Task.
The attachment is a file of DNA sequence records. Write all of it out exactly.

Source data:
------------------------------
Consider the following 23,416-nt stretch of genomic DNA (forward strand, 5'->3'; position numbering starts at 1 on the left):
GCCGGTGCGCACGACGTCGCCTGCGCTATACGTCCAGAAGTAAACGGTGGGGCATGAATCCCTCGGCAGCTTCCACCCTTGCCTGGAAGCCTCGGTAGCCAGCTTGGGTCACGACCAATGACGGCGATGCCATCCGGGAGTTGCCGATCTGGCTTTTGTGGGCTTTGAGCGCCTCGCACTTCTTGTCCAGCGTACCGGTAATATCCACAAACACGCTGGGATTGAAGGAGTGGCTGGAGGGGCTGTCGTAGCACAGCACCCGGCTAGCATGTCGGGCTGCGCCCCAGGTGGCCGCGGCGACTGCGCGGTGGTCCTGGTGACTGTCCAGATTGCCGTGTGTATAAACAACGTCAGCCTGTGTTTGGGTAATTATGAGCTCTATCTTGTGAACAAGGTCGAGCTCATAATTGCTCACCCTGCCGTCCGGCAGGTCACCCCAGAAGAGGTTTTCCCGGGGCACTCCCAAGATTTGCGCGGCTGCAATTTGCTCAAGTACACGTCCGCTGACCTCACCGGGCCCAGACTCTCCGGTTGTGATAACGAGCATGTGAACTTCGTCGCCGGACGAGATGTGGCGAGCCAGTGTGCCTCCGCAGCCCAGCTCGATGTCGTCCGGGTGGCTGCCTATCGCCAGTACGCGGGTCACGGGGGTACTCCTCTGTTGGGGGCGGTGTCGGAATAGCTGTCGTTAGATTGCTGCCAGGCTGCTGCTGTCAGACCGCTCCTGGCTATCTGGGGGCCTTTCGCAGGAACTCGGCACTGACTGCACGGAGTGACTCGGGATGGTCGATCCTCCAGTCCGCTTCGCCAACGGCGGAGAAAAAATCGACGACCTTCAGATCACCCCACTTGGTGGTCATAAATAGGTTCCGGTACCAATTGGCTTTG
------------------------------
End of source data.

Consider the following 23,416-nt stretch of genomic DNA (forward strand, 5'->3'; position numbering starts at 1 on the left):
GCCGGTGCGCACGACGTCGCCTGCGCTATACGTCCAGAAGTAAACGGTGGGGCATGAATCCCTCGGCAGCTTCCACCCTTGCCTGGAAGCCTCGGTAGCCAGCTTGGGTCACGACCAATGACGGCGATGCCATCCGGGAGTTGCCGATCTGGCTTTTGTGGGCTTTGAGCGCCTCGCACTTCTTGTCCAGCGTACCGGTAATATCCACAAACACGCTGGGATTGAAGGAGTGGCTGGAGGGGCTGTCGTAGCACAGCACCCGGCTAGCATGTCGGGCTGCGCCCCAGGTGGCCGCGGCGACTGCGCGGTGGTCCTGGTGACTGTCCAGATTGCCGTGTGTATAAACAACGTCAGCCTGTGTTTGGGTAATTATGAGCTCTATCTTGTGAACAAGGTCGAGCTCATAATTGCTCACCCTGCCGTCCGGCAGGTCACCCCAGAAGAGGTTTTCCCGGGGCACTCCCAAGATTTGCGCGGCTGCAATTTGCTCAAGTACACGTCCGCTGACCTCACCGGGCCCAGACTCTCCGGTTGTGATAACGAGCATGTGAACTTCGTCGCCGGACGAGATGTGGCGAGCCAGTGTGCCTCCGCAGCCCAGCTCGATGTCGTCCGGGTGGCTGCCTATCGCCAGTACGCGGGTCACGGGGGTACTCCTCTGTTGGGGGCGGTGTCGGAATAGCTGTCGTTAGATTGCTGCCAGGCTGCTGCTGTCAGACCGCTCCTGGCTATCTGGGGGCCTTTCGCAGGAACTCGGCACTGACTGCACGGAGTGACTCGGGATGGTCGATCCTCCAGTCCGCTTCGCCAACGGCGGAGAAAAAATCGACGACCTTCAGATCACCCCACTTGGTGGTCATAAATAGGTTCCGGTACCAATTGGCTTTG